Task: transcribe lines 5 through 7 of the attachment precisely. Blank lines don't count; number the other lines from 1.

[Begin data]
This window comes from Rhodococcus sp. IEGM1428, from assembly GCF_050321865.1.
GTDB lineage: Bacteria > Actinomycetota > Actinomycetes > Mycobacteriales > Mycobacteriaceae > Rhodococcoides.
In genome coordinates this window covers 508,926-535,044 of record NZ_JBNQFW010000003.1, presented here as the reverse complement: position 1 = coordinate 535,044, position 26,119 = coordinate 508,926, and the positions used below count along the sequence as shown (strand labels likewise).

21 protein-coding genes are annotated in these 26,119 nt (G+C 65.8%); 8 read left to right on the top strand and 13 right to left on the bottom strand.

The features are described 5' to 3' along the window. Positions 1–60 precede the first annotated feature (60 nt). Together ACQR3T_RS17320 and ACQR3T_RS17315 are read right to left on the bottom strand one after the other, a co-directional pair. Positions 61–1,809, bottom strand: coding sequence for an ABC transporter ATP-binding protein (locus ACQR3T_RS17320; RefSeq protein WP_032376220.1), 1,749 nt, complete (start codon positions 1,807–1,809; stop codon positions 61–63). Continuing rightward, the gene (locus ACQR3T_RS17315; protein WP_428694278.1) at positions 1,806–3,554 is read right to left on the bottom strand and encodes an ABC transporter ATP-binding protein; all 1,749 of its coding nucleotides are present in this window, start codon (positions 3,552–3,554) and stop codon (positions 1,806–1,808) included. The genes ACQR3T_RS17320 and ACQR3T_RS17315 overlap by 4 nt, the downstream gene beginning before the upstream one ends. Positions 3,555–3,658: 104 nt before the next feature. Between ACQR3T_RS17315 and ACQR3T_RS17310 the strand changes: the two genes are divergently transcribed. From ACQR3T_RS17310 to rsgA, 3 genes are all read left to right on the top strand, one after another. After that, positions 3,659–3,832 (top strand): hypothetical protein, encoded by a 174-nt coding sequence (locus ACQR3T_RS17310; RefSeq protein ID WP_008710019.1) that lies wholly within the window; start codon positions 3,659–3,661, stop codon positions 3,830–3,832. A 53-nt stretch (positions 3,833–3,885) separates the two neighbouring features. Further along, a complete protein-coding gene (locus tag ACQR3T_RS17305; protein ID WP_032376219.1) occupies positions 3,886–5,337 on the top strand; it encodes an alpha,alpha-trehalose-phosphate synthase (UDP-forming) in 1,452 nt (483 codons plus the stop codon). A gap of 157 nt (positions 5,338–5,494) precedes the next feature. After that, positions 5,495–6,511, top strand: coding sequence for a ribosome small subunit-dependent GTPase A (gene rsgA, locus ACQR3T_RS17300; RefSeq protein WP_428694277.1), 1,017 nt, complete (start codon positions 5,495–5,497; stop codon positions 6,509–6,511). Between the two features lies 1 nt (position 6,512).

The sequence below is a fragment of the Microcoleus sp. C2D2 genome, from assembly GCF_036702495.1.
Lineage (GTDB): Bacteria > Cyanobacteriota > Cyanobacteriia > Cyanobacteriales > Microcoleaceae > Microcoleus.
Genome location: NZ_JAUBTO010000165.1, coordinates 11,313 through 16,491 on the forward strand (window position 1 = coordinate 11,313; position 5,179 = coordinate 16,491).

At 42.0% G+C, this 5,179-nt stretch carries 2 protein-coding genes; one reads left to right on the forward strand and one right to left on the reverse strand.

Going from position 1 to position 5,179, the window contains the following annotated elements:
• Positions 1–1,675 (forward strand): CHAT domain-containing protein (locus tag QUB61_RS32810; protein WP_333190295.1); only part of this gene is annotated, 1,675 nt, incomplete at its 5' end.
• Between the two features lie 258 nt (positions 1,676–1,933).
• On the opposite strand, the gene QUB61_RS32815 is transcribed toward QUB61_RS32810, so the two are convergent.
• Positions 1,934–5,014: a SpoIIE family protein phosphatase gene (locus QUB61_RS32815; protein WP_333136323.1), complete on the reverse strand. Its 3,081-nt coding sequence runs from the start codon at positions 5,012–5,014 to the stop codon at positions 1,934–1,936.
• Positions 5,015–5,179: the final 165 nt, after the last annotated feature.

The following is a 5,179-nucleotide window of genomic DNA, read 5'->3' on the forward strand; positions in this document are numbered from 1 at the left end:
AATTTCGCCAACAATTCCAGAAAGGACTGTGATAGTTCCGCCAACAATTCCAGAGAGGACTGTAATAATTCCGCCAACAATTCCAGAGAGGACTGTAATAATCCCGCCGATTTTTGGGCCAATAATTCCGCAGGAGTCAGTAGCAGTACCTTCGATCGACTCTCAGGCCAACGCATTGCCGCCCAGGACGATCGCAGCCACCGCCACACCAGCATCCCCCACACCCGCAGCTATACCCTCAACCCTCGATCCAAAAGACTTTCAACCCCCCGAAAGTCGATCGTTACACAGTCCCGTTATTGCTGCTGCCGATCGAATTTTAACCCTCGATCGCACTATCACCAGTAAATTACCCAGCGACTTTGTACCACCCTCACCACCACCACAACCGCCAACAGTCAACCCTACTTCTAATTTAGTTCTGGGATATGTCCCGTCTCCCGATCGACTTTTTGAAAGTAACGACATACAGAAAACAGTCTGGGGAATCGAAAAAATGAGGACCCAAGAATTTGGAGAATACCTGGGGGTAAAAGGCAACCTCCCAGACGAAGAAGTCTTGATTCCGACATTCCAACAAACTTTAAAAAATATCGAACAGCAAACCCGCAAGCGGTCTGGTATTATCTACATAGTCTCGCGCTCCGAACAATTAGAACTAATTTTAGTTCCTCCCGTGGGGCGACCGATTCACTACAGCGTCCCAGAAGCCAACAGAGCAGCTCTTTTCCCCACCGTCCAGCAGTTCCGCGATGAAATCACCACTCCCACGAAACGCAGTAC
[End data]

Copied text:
The features are described 5' to 3' along the window. Positions 1–60 precede the first annotated feature (60 nt). Together ACQR3T_RS17320 and ACQR3T_RS17315 are read right to left on the bottom strand one after the other, a co-directional pair. Positions 61–1,809, bottom strand: coding sequence for an ABC transporter ATP-binding protein (locus ACQR3T_RS17320; RefSeq protein WP_032376220.1), 1,749 nt, complete (start codon positions 1,807–1,809; stop codon positions 61–63). Continuing rightward, the gene (locus ACQR3T_RS17315; protein WP_428694278.1) at positions 1,806–3,554 is read right to left on the bottom strand and encodes an ABC transporter ATP-binding protein; all 1,749 of its coding nucleotides are present in this window, start codon (positions 3,552–3,554) and stop codon (positions 1,806–1,808) included. The genes ACQR3T_RS17320 and ACQR3T_RS17315 overlap by 4 nt, the downstream gene beginning before the upstream one ends. Positions 3,555–3,658: 104 nt before the next feature. Between ACQR3T_RS17315 and ACQR3T_RS17310 the strand changes: the two genes are divergently transcribed. From ACQR3T_RS17310 to rsgA, 3 genes are all read left to right on the top strand, one after another. After that, positions 3,659–3,832 (top strand): hypothetical protein, encoded by a 174-nt coding sequence (locus ACQR3T_RS17310; RefSeq protein ID WP_008710019.1) that lies wholly within the window; start codon positions 3,659–3,661, stop codon positions 3,830–3,832. A 53-nt stretch (positions 3,833–3,885) separates the two neighbouring features. Further along, a complete protein-coding gene (locus tag ACQR3T_RS17305; protein ID WP_032376219.1) occupies positions 3,886–5,337 on the top strand; it encodes an alpha,alpha-trehalose-phosphate synthase (UDP-forming) in 1,452 nt (483 codons plus the stop codon). A gap of 157 nt (positions 5,338–5,494) precedes the next feature. After that, positions 5,495–6,511, top strand: coding sequence for a ribosome small subunit-dependent GTPase A (gene rsgA, locus ACQR3T_RS17300; RefSeq protein WP_428694277.1), 1,017 nt, complete (start codon positions 5,495–5,497; stop codon positions 6,509–6,511). Between the two features lies 1 nt (position 6,512).

The sequence below is a fragment of the Microcoleus sp. C2D2 genome, from assembly GCF_036702495.1.
Lineage (GTDB): Bacteria > Cyanobacteriota > Cyanobacteriia > Cyanobacteriales > Microcoleaceae > Microcoleus.